Should Intentionally Coughing On Someone Be Treated As Assault In The Time of COVID-19?

coughing assault

Should Intentionally Coughing On Someone Be Treated As Assault In The Time of COVID-19?

Table of Contents

I. Should Intentionally Coughing On Someone Be Treated As Assault In The Time of COVID-19?

Whenever we hear the term “assault” in a legal context, images of someone getting punched, kicked, bitten, or getting threatened with physical violence readily enter our minds.

When perpetrators of such acts commit common mistakes if charged with assault, they will most definitely receive punishments that can range from heavy fines to imprisonment.

The COVID-19 pandemic, however, has apparently made the definition of assault broader.

Aside from claiming the lives of more than two million people worldwide to date and causing severe economic damage, COVID-19 has also given rise to situations where people are being charged with assault for coughing on someone.

There’s the case of a Florida woman who is facing a misdemeanor assault charge for intentionally coughing on a cancer patient, with the entire thing caught on video.

A similar charge was slapped on a special ed teacher in California after purposely coughing on a 1-year-old’s face after an argument with the child’s mother.

These are among the earliest cases of assault charges stemming from coughing on someone in the time of COVID-19 and aren’t likely to be the last.

The question remains, though: Should intentionally coughing on someone be treated as assault amid a global pandemic?

II. What Being Coughed On During COVID-19 Does To A Person

By now, the world already knows the kind of suffering and anguish that COVID-19 patients and their loved ones go through.

The disease can cause severe illness and death, and a victim of such an act as being purposely coughed on during a pandemic will, at the very least, be dealing with the fear and anxiety of possibly contracting the disease.

Victims of such an act will likely sustain considerable financial loss as well since they will have to pay for COVID-19 testing right away.

Self-isolation will also be necessary, which means taking time off from work and, consequently, losing wages.

If the victim has an employer with a policy of making employees take multiple COVID-19 tests before allowing them to return to work, he or she will be forced to spend more money on such tests.

The cost of self-isolation alone can be high, as the victim may have to stay at a hotel or an isolation facility to protect their loved ones.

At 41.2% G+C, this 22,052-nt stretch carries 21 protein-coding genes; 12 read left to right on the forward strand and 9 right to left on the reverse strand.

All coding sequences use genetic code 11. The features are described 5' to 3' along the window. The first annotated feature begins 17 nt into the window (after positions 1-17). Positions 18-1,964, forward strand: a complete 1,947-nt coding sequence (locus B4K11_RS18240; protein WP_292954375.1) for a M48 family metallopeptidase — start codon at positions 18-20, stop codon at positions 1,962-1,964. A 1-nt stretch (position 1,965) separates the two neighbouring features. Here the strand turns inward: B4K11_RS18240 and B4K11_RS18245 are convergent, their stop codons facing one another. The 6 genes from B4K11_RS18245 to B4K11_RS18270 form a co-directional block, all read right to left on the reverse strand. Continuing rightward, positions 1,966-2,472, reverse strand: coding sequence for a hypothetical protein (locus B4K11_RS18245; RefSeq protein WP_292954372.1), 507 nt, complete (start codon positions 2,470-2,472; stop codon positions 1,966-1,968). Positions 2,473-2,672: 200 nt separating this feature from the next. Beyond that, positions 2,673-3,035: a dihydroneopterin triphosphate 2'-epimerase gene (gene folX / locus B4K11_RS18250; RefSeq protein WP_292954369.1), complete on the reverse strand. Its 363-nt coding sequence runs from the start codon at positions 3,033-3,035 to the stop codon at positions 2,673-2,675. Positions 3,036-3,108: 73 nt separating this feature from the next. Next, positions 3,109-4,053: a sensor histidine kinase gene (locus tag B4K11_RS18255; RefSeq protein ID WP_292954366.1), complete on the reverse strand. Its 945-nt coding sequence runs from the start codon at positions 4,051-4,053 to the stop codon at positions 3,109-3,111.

Multiple tests, loss of income, self-isolation, and potential hospital stays could cost a person thousands of dollars, all because someone claiming to have COVID-19 coughed on them.

And if the person accused of assault does have COVID-19 and successfully infected the person coughed on, the costs and the risk of severe illness or death will only get higher for the victim.

By the general definition of assault as a deliberate act that injures a person or causes a victim to fear getting injured, claiming to be positive for the coronavirus that causes COVID-19, then coughing on someone should, by all means, constitute assault.

III. No Assault Laws Mentioning COVID-19

Admittedly, there is no law explicitly stating that the transmission of COVID-19 is assault.

However, a broader interpretation of laws makes it possible for assault charges to be filed against people who intentionally cough, sneeze, or spit on others in the time of COVID-19.

IV. What To Do When Someone Intentionally Coughs On You

If you find yourself on the receiving end of such an act, you need to contact the police right away. As shown in the cases mentioned above, law enforcement officials actively seek the arrest of people accused of threatening others with COVID-19 exposure by coughing on them.

You will have to prove to the court that your attacker knows that they are COVID-19-positive and fully aware that their actions will cause you injury or fear of injury for it to be considered assault.

It’s also important to show that your attacker was engaging in reckless behavior to make him or her liable for assault. Recklessness in your attacker’s case would include refusing to wear a mask and coughing on you with intent to cause harm.

On top of criminal assault charges, you may also want to explore the idea of filing a personal injury case. With the expenses you will likely have incurred after being coughed on by the perpetrator, it’s only fitting to pursue compensation from the person who put you through all that misery.

Your best shot at getting proper compensation is to have an experienced attorney by your side. If you’re in Arizona and you’re looking for legal representation for your particular case, give the Arizona Criminal Law Team a call at (480) 442-8343.

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